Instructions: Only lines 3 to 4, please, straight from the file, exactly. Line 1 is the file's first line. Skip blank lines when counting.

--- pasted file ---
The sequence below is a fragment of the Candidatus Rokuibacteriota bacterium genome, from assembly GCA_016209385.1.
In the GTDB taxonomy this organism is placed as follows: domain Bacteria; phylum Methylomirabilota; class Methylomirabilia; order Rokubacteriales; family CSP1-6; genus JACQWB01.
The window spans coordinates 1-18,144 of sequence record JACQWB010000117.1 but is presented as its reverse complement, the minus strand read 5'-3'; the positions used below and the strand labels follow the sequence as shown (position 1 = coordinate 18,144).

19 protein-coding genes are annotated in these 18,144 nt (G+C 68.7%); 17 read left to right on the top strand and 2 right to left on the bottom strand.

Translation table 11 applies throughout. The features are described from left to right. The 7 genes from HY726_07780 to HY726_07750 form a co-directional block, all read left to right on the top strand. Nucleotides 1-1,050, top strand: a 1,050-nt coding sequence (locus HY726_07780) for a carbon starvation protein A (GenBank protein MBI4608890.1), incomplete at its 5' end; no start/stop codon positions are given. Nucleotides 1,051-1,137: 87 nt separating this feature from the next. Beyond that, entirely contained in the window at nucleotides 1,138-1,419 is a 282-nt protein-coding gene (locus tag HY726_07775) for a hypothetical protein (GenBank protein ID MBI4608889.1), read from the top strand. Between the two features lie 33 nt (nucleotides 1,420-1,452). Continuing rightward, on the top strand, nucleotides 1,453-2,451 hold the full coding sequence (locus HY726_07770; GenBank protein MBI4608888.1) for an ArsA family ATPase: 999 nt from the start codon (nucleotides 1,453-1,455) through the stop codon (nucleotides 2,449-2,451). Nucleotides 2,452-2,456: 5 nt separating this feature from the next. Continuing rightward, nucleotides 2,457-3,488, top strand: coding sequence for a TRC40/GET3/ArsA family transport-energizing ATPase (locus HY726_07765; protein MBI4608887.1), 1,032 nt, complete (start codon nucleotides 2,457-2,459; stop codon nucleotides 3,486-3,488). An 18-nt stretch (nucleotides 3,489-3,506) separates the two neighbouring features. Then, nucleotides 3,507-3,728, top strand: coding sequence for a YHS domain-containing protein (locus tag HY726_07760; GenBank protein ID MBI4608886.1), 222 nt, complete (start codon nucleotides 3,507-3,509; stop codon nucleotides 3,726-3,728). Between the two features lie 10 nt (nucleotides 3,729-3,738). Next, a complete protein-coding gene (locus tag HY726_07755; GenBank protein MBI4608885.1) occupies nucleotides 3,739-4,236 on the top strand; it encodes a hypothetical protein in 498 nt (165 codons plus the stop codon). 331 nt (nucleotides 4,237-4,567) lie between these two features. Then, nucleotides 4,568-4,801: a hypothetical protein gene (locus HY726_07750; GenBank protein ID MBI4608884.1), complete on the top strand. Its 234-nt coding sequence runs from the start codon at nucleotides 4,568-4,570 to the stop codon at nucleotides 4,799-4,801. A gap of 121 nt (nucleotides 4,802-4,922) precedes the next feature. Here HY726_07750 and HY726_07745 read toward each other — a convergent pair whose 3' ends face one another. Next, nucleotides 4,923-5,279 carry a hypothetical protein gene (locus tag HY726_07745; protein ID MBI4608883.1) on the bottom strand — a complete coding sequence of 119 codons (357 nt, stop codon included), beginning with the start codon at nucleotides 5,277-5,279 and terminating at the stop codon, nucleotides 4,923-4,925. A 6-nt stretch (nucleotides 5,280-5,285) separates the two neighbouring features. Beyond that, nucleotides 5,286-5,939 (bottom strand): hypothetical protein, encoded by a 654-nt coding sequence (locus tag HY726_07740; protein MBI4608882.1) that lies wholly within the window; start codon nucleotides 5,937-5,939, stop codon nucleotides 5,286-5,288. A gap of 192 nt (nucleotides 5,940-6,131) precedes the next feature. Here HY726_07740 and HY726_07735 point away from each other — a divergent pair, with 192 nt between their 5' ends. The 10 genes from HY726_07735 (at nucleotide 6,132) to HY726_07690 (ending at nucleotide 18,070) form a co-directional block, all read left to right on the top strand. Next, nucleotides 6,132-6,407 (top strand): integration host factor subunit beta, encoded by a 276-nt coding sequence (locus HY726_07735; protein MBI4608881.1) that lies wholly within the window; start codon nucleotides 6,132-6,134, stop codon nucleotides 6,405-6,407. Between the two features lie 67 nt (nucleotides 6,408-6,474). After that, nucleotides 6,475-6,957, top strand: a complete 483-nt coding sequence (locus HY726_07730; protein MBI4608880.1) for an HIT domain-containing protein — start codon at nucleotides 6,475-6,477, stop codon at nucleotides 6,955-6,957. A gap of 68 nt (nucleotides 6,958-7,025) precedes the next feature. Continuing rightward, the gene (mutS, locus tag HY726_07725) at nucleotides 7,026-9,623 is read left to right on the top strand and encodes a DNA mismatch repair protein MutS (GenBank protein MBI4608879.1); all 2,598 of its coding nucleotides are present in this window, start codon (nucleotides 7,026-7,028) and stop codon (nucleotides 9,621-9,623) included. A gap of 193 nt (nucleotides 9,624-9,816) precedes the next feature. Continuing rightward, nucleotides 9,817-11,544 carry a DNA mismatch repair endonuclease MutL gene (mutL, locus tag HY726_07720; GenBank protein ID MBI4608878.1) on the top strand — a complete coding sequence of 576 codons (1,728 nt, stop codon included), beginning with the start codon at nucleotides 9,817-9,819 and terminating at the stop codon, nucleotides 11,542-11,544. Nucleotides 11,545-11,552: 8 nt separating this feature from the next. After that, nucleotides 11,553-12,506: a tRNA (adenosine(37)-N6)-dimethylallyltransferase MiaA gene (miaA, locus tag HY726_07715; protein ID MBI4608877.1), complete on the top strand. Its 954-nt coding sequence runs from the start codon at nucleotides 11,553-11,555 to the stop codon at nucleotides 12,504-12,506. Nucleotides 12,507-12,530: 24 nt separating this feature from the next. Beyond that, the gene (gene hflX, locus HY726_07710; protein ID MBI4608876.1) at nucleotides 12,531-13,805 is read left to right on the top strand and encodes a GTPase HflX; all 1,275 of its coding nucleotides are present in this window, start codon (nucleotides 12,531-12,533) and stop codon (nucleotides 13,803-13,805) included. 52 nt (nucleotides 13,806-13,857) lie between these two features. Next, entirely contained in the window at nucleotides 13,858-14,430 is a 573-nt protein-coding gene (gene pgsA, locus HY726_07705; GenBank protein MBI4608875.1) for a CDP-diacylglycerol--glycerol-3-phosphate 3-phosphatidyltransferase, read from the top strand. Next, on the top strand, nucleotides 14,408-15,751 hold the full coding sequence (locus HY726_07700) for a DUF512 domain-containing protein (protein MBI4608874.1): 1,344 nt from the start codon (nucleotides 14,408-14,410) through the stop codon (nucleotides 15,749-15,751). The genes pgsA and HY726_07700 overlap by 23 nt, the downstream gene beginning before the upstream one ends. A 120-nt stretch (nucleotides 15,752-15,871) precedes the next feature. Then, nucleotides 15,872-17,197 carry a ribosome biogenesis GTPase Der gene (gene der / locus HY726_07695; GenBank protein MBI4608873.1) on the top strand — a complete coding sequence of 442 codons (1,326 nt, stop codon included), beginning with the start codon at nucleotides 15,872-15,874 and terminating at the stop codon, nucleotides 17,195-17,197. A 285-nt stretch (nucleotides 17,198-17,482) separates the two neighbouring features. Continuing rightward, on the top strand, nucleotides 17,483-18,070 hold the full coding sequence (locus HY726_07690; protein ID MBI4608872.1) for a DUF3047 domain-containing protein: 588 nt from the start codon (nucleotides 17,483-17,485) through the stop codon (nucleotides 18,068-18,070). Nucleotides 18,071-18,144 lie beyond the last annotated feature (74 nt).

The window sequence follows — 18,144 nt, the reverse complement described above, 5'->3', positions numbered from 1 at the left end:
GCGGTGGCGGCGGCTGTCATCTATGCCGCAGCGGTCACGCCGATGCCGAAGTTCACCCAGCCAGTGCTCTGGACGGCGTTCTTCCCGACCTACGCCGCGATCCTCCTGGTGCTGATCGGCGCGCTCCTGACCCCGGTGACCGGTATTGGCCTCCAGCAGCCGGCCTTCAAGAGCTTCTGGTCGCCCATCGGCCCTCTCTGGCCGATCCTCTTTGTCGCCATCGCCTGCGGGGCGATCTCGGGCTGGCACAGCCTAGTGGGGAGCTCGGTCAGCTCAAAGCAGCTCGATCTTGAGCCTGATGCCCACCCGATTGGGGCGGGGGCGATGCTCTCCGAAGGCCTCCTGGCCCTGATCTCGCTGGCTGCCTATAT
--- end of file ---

The window spans coordinates 1-18,144 of sequence record JACQWB010000117.1 but is presented as its reverse complement, the minus strand read 5'-3'; the positions used below and the strand labels follow the sequence as shown (position 1 = coordinate 18,144).

19 protein-coding genes are annotated in these 18,144 nt (G+C 68.7%); 17 read left to right on the top strand and 2 right to left on the bottom strand.